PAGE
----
Laura Berman, a partner at the law firm Stone King, said Grace could possibly challenge the boards and argue she was indirectly discriminated against or that there was a failure to make reasonable adjustments.
But indirect discrimination can be justified if it can be shown to be “a proportionate means of achieving legitimate aim”. So the boards may argue there is no mechanism to allow TAGs this year as it was part of a temporary Covid framework and other adjustments have been made.
‘More exams flexibility needed’
Professor Barnaby Lenon, a former Ofqual adviser, said bringing back coursework for each subject in case students fell ill was not “a good idea”. In some subjects, such as maths, it had “little value”.
But he supported the use of TAGs. “There is an argument for going further than that – with proper training of teachers it would be possible for all exam candidates to be given an exam grade and a TAG, which the users of exam grades could take into account if they wished to.”
Professor Jo-Anne Baird, who sits on Ofqual’s standards advisory board, said more flexibility was needed as “more generally, society is demanding that assessments are designed to address the diverse needs of students”.
“Where there is accountability pressure on teachers to deliver good grades, there are conflicts of interest for the professionals producing [teacher estimates]. This needs to be taken into account – those grades produced by teacher estimates could be taken out of the school performance tables, for example.”
Geoff Barton, the general secretary of the school leaders’ union ASCL, said that as schools banked grade evidence this year, TAGs were “certainly something that Ofqual could consider in the small number of cases where this situation applies, although it isn’t straightforward to ensure comparability across two very different approaches to assessment.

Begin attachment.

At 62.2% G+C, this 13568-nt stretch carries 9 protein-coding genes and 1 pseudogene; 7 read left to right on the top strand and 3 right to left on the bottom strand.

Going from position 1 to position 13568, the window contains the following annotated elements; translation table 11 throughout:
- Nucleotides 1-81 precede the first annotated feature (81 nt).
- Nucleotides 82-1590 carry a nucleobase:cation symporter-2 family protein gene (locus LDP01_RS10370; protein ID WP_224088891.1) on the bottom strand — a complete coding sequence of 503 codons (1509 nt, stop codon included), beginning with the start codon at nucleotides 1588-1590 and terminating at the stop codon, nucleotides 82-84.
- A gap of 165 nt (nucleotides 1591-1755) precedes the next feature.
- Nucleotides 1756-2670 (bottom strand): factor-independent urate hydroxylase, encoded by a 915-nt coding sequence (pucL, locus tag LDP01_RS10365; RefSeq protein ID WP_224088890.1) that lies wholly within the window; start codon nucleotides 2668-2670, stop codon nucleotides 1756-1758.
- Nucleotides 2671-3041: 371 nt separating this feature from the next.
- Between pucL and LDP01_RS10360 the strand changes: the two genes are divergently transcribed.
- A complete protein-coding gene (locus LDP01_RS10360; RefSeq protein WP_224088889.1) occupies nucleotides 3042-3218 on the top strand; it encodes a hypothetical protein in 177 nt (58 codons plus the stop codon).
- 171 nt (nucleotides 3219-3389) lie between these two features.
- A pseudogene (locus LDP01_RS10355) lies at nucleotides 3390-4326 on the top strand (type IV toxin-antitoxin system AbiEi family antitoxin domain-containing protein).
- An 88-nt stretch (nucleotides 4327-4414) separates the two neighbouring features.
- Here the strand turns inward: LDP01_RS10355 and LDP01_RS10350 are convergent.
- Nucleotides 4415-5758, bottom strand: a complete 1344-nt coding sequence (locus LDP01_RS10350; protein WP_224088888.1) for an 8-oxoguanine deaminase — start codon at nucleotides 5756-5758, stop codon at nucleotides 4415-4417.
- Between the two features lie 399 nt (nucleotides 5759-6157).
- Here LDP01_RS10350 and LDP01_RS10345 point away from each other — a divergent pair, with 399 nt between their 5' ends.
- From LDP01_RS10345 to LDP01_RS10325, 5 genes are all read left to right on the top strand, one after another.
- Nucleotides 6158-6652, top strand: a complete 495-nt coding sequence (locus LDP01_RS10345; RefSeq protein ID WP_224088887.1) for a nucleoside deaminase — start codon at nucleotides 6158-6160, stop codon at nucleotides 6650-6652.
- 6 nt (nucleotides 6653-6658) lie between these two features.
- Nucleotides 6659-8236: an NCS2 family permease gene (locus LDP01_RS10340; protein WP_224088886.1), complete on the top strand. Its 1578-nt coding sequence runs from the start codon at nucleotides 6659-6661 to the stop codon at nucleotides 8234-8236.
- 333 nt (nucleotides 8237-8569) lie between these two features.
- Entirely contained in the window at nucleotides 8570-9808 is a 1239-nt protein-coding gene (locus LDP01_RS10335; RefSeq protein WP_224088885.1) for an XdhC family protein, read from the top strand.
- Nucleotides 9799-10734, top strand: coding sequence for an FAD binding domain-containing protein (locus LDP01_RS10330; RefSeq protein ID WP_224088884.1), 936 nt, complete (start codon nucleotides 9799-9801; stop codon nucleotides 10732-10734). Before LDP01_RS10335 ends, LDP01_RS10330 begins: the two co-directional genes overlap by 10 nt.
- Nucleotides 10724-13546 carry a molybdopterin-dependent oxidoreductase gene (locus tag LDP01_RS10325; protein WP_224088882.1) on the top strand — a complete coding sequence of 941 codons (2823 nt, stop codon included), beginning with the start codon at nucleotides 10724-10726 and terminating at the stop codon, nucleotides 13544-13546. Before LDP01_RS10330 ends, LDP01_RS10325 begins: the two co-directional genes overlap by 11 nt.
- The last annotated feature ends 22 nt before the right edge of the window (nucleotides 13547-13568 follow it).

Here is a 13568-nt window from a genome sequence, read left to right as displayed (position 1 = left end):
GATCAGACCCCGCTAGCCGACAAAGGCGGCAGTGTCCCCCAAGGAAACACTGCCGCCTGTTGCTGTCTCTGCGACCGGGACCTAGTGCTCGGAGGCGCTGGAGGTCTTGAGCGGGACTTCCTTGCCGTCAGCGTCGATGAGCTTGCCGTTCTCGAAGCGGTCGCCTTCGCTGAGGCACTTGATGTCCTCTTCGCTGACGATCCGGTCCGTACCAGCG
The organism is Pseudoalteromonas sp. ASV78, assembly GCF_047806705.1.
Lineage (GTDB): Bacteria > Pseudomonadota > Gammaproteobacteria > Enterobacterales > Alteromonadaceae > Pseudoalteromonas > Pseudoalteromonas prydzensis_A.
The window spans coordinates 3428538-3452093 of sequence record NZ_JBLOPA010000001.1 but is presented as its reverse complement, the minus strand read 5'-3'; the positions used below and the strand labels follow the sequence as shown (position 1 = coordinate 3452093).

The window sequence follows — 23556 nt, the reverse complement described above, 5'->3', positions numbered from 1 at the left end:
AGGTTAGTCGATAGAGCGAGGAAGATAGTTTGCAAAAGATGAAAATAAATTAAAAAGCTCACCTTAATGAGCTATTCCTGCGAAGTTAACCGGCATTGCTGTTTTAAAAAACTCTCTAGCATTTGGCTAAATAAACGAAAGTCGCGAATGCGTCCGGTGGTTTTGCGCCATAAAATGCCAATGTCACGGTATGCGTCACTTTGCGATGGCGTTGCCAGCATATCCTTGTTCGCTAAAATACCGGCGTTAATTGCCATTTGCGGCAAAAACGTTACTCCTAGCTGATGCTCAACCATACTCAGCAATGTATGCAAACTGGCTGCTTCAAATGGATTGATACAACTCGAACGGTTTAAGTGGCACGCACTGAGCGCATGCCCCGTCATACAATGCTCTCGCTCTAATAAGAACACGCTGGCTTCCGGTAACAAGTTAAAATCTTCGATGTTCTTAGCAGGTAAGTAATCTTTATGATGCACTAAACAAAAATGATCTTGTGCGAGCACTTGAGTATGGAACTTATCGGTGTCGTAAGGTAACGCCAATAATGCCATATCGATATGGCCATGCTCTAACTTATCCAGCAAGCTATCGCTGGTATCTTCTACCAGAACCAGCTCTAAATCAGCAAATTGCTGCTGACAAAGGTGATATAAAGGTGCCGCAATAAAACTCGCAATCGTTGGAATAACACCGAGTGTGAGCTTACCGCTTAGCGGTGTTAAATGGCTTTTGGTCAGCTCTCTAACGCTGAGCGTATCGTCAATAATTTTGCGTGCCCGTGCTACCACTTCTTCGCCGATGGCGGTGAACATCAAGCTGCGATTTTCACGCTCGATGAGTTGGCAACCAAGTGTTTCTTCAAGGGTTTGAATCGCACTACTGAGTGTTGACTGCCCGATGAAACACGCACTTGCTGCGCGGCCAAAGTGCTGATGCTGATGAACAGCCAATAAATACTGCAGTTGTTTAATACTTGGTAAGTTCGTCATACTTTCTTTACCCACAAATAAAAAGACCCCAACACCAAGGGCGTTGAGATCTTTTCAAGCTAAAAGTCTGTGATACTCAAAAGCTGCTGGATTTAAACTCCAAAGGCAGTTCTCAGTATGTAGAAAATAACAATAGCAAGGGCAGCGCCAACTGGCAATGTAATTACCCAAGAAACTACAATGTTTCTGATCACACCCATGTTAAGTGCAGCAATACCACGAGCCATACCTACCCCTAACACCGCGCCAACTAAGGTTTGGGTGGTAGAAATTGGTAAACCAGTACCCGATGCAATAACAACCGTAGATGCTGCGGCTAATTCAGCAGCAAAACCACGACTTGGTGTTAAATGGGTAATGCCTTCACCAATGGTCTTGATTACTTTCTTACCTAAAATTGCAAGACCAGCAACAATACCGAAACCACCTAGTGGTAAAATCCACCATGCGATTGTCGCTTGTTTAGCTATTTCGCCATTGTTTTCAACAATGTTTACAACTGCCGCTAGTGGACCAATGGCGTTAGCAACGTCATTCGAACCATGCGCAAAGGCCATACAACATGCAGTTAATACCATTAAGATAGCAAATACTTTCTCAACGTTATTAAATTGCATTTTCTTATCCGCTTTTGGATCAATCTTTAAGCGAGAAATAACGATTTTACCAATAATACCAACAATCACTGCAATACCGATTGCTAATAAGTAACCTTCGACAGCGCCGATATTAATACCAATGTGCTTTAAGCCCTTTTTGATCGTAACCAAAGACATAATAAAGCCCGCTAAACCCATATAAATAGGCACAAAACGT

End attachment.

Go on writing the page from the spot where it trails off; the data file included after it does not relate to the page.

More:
“In the longer term, we do favour a reform of the exam system so that it is less reliant on end-of-course exams and utilises a greater range of assessment methods, including online assessment.”
A JCQ spokesperson said it was “incredibly sympathetic” to students in these situations. “While there are guidelines that the exam boards must follow, they will always consider exceptional circumstances and deal with them on a case-by-case basis.”
Ofqual said exam boards had a duty to make “reasonable adjustment” for disabled students. A Department for Education spokesperson added: “We recognise that GCSEs mark the end of years of hard work, and to be diagnosed with a serious illness so close to exams is an incredibly challenging and upsetting experience.”